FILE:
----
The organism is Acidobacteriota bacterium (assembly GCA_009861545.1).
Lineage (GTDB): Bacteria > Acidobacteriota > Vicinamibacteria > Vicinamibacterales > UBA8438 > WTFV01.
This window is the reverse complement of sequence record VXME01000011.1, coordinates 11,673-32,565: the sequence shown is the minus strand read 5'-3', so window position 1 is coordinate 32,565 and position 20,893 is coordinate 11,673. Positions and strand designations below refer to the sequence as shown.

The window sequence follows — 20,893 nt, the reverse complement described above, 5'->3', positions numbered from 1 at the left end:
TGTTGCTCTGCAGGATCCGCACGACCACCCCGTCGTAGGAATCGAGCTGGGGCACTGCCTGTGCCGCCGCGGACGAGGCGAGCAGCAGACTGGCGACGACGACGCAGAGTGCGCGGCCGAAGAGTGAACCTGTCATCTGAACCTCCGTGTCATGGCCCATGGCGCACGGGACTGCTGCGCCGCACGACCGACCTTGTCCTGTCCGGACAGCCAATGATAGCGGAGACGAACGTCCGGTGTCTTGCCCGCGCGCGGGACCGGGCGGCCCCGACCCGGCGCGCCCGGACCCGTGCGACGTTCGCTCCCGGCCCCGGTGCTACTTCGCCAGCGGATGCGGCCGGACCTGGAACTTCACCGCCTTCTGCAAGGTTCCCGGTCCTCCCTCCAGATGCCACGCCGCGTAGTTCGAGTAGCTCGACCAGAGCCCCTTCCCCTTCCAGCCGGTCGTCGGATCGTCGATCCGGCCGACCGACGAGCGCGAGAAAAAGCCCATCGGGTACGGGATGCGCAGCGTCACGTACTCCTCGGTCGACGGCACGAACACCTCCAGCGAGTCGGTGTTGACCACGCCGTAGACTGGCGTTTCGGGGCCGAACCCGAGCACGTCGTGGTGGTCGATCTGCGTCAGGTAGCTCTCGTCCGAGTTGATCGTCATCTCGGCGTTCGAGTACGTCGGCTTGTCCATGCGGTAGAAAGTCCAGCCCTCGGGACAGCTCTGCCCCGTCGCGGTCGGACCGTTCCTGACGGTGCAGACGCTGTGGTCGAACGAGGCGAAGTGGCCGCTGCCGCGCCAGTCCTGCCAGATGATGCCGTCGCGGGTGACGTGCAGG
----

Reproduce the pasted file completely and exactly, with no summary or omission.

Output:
The organism is Acidobacteriota bacterium (assembly GCA_009861545.1).
Lineage (GTDB): Bacteria > Acidobacteriota > Vicinamibacteria > Vicinamibacterales > UBA8438 > WTFV01.
This window is the reverse complement of sequence record VXME01000011.1, coordinates 11,673-32,565: the sequence shown is the minus strand read 5'-3', so window position 1 is coordinate 32,565 and position 20,893 is coordinate 11,673. Positions and strand designations below refer to the sequence as shown.

The window sequence follows — 20,893 nt, the reverse complement described above, 5'->3', positions numbered from 1 at the left end:
TGTTGCTCTGCAGGATCCGCACGACCACCCCGTCGTAGGAATCGAGCTGGGGCACTGCCTGTGCCGCCGCGGACGAGGCGAGCAGCAGACTGGCGACGACGACGCAGAGTGCGCGGCCGAAGAGTGAACCTGTCATCTGAACCTCCGTGTCATGGCCCATGGCGCACGGGACTGCTGCGCCGCACGACCGACCTTGTCCTGTCCGGACAGCCAATGATAGCGGAGACGAACGTCCGGTGTCTTGCCCGCGCGCGGGACCGGGCGGCCCCGACCCGGCGCGCCCGGACCCGTGCGACGTTCGCTCCCGGCCCCGGTGCTACTTCGCCAGCGGATGCGGCCGGACCTGGAACTTCACCGCCTTCTGCAAGGTTCCCGGTCCTCCCTCCAGATGCCACGCCGCGTAGTTCGAGTAGCTCGACCAGAGCCCCTTCCCCTTCCAGCCGGTCGTCGGATCGTCGATCCGGCCGACCGACGAGCGCGAGAAAAAGCCCATCGGGTACGGGATGCGCAGCGTCACGTACTCCTCGGTCGACGGCACGAACACCTCCAGCGAGTCGGTGTTGACCACGCCGTAGACTGGCGTTTCGGGGCCGAACCCGAGCACGTCGTGGTGGTCGATCTGCGTCAGGTAGCTCTCGTCCGAGTTGATCGTCATCTCGGCGTTCGAGTACGTCGGCTTGTCCATGCGGTAGAAAGTCCAGCCCTCGGGACAGCTCTGCCCCGTCGCGGTCGGACCGTTCCTGACGGTGCAGACGCTGTGGTCGAACGAGGCGAAGTGGCCGCTGCCGCGCCAGTCCTGCCAGATGATGCCGTCGCGGGTGACGTGCAGG